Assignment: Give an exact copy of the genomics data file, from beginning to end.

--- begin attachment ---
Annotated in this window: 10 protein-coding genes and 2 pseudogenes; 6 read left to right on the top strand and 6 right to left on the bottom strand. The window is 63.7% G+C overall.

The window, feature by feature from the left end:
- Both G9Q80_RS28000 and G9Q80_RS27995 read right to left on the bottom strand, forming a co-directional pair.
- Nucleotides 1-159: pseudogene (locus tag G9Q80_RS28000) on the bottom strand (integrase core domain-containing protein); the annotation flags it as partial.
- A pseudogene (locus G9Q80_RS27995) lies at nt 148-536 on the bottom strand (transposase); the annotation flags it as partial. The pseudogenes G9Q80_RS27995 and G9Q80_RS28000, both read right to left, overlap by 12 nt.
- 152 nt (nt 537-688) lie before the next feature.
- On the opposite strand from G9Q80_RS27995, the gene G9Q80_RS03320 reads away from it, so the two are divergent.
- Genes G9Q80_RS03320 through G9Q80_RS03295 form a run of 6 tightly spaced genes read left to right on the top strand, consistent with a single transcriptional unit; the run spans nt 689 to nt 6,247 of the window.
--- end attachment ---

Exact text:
Annotated in this window: 10 protein-coding genes and 2 pseudogenes; 6 read left to right on the top strand and 6 right to left on the bottom strand. The window is 63.7% G+C overall.

The window, feature by feature from the left end:
- Both G9Q80_RS28000 and G9Q80_RS27995 read right to left on the bottom strand, forming a co-directional pair.
- Nucleotides 1-159: pseudogene (locus tag G9Q80_RS28000) on the bottom strand (integrase core domain-containing protein); the annotation flags it as partial.
- A pseudogene (locus G9Q80_RS27995) lies at nt 148-536 on the bottom strand (transposase); the annotation flags it as partial. The pseudogenes G9Q80_RS27995 and G9Q80_RS28000, both read right to left, overlap by 12 nt.
- 152 nt (nt 537-688) lie before the next feature.
- On the opposite strand from G9Q80_RS27995, the gene G9Q80_RS03320 reads away from it, so the two are divergent.
- Genes G9Q80_RS03320 through G9Q80_RS03295 form a run of 6 tightly spaced genes read left to right on the top strand, consistent with a single transcriptional unit; the run spans nt 689 to nt 6,247 of the window.